It’s been well documented the excessive prices pre sale condos have been able to garner in Vancouver, and more recently in Ontario. As prices have escalated, and land values have soared, everyone has begun speculating on ever higher prices. This has made land banking a lucrative option, aided in part by record low interest rates which have allowed holding for longer periods of time to be much more feasible.
With this, developers are paying a premium for land. Such as the recent sale of the high profile White Spot on W Georgia which garnered a jaw dropping sale price of $245 million, making it more than $615 per buildable square foot.
In order to squeeze out any profit, developers are having to maximize density and prices. As a result, new developments are pricing in future expectations, and charging anywhere from 20-30% above current market value.
Take for example a recent project on Main Street which was asking $1300-$1400 per square foot. Meanwhile, nearby buildings that are only a couple years old are selling for, on average, $1100/ square foot on the re sale market.
I’ve often wondered how things would shake out if buyers of these pre sale units don’t realize their profits. Or in other words, if prices flatline or decline, what would they do?
It looks like we are beginning to see the first signs of that in Ontario. A project in the Whitby area has recently begun selling phase 2 of their project for up to $90,000 cheaper than they sold phase 1.
Which is now being referred to as ‘reverse sticker shock’.
Last January, Astrid Poei and her husband Sheldon Fisher purchased into phase 1 only to see identical units in phase 2 sell for $75,000 less. The disgruntled buyers are looking for recourse.
“There are no building materials on site, there is no foundation poured, so I don’t understand how we are paying more than someone who bought a couple of weeks ago. The new purchasers are standing on our shoulders. Let’s respect the Phase 1 buyers who took a leap of faith when this was just dirt.”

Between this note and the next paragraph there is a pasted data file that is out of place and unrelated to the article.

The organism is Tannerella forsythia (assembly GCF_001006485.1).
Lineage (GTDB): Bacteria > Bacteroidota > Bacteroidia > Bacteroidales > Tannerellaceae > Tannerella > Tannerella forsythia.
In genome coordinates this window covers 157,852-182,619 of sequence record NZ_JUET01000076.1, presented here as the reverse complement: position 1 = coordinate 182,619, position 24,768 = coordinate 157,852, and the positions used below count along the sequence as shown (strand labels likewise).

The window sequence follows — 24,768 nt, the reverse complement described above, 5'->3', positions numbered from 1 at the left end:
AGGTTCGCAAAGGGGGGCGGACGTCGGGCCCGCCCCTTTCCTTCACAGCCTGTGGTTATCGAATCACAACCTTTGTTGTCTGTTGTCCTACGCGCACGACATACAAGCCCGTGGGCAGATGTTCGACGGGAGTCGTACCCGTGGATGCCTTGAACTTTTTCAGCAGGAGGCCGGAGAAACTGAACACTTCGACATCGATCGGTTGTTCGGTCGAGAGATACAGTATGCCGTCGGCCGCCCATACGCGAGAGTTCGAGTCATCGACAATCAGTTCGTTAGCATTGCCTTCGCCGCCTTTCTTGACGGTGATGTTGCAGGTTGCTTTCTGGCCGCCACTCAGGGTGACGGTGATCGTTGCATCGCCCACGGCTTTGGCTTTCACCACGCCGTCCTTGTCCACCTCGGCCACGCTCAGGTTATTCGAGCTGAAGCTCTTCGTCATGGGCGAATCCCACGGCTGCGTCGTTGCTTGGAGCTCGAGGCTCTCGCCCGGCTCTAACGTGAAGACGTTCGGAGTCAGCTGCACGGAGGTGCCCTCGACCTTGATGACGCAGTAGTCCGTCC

Dionne Thompson, who also bought in Phase 1, is discovering investments don’t always go one direction.
“To come back a year later and see the same house that we bought is now $90,000 cheaper, that’s not cool.”
According to Brad Carr, the president of Mattamy Homes Canada, and developer of the Whitby project, early buyers are being offered up to a $30,000 discount if they are willing to increase their deposits.
“Recently prices in the GTA have drifted downwards,” Carr said in an interview. “Obviously we need to respond to be able to sell at prices purchasers are willing to pay. Just like the buyers are extremely happy in a rising market, they have to appreciate that the same decision could go the other way.”
Of course, this could get even more complicated when pre sale assignments are involved. Original buyers who have flipped a pre sale prior to completion have created a domino effect where the legal implications could get messy. This will be a space to watch in the coming years as buyers and developers look to make whole on their investment.